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The BMC Teammachine of the American GC hopeful
Hyper-aggressive position for the sprint lead-out
How much air pressure pros use at the Tour de France
National theme bike for Tour's lone Japanese rider
Ivan Basso (Liquigas-Cannondale) shares a joke with Michele Scarponi (Lampre-ISD).
Basso, Scarponi, Kreuziger and Schleck
This year's Giro d'Italia is one of the most open editions of the race in recent years with a host of GC contenders vying for the 2012 maglia rosa. Cyclingnews takes a look at the top contenders for the overall win...
Ivan Basso (Liquigas-Cannondale)
The 2010 Basso would have cantered to a third Giro this May but unfortunately for the Varese rider, this version is a pale shadow of the athlete who resurrected his career two years ago. It took until the Giro del Trentino in April for him to even finish a race and his subsequent performances in Romandie suggested little in the way of a return to form. In some ways, his Giro build-up mirrors that to last year’s Tour bid, when a crash derailed his preparations, leaving him exhausted and over-trained by the time the race started. At least Basso won’t be overworked before this year Giro, and while the heavy third week of racing will allow him some time to ride into form, this is still a demanding Giro. The opening skirmishes in Denmark are bound to skittle the GC contenders, while stages 7 and certainly stage 8 to Lago Laceno, could see Basso hit from all sides as fresh pocket-rocket climbers like Jose Rujano (Androni-Venezuela), Domenico Pozzovivo (Colnago-CSF) and Joaquim Rodriguez (Katusha) seek to expose any fraction of weakness. In Basso’s favour he has the race’s strongest team, and unlike all but Damiano Cunego (Lampre-ISD), he knows how to close out a three-week race.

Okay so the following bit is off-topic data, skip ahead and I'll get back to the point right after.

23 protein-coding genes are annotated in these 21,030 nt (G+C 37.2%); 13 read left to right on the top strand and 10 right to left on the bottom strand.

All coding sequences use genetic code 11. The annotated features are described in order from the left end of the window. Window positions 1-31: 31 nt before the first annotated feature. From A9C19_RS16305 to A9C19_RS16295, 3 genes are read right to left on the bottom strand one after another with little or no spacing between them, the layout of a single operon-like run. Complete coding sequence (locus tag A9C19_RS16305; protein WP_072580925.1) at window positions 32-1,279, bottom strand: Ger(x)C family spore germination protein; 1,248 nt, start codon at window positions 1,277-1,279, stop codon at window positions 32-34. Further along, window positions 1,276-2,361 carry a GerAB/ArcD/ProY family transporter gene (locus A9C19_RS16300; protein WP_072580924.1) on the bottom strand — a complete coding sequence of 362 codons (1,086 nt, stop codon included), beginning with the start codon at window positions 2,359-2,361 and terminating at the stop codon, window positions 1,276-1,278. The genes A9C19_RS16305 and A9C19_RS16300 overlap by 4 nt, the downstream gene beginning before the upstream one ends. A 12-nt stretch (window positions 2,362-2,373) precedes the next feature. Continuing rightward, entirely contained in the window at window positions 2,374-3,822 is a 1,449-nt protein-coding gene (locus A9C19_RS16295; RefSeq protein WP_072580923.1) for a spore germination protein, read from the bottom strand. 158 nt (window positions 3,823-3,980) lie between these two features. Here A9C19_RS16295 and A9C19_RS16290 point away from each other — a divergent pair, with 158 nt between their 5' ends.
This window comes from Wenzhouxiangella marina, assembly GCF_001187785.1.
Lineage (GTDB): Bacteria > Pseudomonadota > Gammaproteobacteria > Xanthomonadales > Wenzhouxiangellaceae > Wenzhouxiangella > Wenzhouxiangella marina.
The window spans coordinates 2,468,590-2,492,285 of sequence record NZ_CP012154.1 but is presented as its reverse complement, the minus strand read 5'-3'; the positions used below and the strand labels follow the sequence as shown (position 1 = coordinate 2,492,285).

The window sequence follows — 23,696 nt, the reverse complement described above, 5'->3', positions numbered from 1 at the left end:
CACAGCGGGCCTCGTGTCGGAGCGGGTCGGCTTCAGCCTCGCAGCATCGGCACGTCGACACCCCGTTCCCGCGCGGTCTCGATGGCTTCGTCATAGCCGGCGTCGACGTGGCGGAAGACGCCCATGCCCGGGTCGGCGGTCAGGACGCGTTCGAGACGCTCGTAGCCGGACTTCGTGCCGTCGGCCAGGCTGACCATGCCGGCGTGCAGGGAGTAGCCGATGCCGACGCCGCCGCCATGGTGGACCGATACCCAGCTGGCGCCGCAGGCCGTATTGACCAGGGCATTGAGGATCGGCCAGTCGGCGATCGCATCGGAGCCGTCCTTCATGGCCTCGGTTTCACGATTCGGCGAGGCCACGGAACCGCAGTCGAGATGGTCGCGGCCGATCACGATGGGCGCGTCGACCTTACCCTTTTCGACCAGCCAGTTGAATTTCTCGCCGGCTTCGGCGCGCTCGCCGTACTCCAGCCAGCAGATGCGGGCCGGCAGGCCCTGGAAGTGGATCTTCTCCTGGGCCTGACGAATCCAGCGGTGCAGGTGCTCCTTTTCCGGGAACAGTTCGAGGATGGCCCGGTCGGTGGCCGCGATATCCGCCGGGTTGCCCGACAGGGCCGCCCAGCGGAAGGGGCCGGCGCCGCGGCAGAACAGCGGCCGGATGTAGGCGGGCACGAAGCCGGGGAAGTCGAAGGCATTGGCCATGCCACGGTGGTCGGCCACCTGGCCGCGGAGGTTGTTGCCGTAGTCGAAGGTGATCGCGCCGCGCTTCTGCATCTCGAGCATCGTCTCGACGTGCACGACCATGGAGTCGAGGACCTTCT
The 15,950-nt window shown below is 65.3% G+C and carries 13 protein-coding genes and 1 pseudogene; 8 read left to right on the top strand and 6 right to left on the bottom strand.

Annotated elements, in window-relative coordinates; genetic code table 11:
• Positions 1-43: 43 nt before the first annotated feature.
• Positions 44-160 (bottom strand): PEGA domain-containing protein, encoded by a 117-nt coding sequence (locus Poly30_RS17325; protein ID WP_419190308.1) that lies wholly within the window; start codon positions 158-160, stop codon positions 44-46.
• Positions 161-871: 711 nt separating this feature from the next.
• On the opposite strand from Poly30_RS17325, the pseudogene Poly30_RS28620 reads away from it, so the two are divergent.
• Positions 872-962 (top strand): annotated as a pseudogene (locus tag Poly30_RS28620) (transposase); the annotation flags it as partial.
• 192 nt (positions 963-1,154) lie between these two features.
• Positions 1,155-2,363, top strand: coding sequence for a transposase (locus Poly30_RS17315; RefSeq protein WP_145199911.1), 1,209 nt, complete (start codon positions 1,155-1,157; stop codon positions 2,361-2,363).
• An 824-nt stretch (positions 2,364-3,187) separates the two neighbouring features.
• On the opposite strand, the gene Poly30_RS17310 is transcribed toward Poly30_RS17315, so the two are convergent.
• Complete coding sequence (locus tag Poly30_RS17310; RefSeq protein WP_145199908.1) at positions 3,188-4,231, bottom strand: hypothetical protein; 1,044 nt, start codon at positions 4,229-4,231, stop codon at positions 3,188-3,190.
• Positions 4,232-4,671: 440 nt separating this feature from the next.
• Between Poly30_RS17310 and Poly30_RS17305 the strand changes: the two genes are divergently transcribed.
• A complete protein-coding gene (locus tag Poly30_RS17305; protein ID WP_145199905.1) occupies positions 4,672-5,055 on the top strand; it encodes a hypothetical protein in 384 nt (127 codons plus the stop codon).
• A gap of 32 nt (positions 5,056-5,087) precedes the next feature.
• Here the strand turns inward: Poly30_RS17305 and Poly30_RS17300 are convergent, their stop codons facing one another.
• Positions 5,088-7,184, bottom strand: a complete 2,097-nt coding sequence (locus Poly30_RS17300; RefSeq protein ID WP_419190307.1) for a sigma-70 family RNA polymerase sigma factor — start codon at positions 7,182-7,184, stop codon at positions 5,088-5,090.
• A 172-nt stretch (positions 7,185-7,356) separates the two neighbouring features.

Michele Scarponi (Lampre-ISD)
Strong on the climbs, stronger than he’s given credit for in time trials, Scarponi has every reason to feel confident as he approaches this year’s race. With Nibali Tour bound and Contador on a course that could see him win the Vuelta and perhaps the Worlds, the competition is weaker, but Il Presidente will still face stern examinations from riders vying for his 2011 crown. With Damiano Cunego as a teammate, and despite his patchy form, Scarponi will start as one of the major favourites, a strange scenario when you consider how low his GC aspirations stood on the eve of his Puerto ban. One word of caution: no rider has won back-to-back Giri since Miguel Indurain in 1993.
John Gadret (Ag2r-La Mondiale)
The Frenchman has a huge point to prove after finishing a surprise fourth in last year’s race (later bumped to third after Contador’s expulsion). But weak against the clock, Gadret will have to count on the natural talent and determination that carried him to a stage win in Castelfidardo, and fourth last year. A year of GC experience and a demanding final week all favour Gadret, who beat the likes of Rujano, Roman Kreuziger and Denis Menchov last year.
Jose Rujano (Androni-Venezuela)
The 30-year-old Venezuelan finally got his grand tour career back on track last year with 7th place in the Giro. Several barren years since his defining performance in 2005 were followed by poor team choices and a severe loss of form, but Rujano looks to have settled with Savio’s motley crew. In fact, this is the first time since 2005 he’s ridden for the same team for consecutive seasons. Can he win the Giro? Probably not, but his explosive speed on the climbs could determine who does.
Roman Kreuziger (Astana)
It would be unfair to say that Kreuziger has failed to deliver on the promise he showed when winning the junior world title in 2004 or the 13th place he raced to at the 2008 Tour de France, but there’s certainly an element of stagnation. While other riders of his generation such as Andy Schleck and Vincenzo Nibali have gone on to win grand tours, Kreuziger has languished in the chasing group, never one of the top three or four climbers or most accomplished time trialists. Still, he should better last year’s 6th place and on current for - he was one of the strongest Giro riders at Romandie - Astana will be looking for podium place.